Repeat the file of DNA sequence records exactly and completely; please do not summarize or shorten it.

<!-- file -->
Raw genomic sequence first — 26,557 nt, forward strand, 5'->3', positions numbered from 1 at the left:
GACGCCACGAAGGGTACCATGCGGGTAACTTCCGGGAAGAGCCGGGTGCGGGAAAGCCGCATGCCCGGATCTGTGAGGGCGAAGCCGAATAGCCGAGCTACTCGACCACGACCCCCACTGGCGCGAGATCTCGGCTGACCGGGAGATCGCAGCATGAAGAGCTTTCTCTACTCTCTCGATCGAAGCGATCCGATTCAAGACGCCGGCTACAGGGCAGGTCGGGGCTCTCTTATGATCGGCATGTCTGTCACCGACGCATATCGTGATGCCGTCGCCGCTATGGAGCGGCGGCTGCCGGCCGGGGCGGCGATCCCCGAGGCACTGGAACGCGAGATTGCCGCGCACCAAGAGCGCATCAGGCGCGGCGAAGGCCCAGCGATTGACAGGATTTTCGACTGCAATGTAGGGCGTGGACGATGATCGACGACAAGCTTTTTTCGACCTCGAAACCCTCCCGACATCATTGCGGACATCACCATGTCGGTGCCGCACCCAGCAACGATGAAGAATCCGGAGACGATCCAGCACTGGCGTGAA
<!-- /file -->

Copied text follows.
Raw genomic sequence first — 26,557 nt, forward strand, 5'->3', positions numbered from 1 at the left:
GACGCCACGAAGGGTACCATGCGGGTAACTTCCGGGAAGAGCCGGGTGCGGGAAAGCCGCATGCCCGGATCTGTGAGGGCGAAGCCGAATAGCCGAGCTACTCGACCACGACCCCCACTGGCGCGAGATCTCGGCTGACCGGGAGATCGCAGCATGAAGAGCTTTCTCTACTCTCTCGATCGAAGCGATCCGATTCAAGACGCCGGCTACAGGGCAGGTCGGGGCTCTCTTATGATCGGCATGTCTGTCACCGACGCATATCGTGATGCCGTCGCCGCTATGGAGCGGCGGCTGCCGGCCGGGGCGGCGATCCCCGAGGCACTGGAACGCGAGATTGCCGCGCACCAAGAGCGCATCAGGCGCGGCGAAGGCCCAGCGATTGACAGGATTTTCGACTGCAATGTAGGGCGTGGACGATGATCGACGACAAGCTTTTTTCGACCTCGAAACCCTCCCGACATCATTGCGGACATCACCATGTCGGTGCCGCACCCAGCAACGATGAAGAATCCGGAGACGATCCAGCACTGGCGTGAA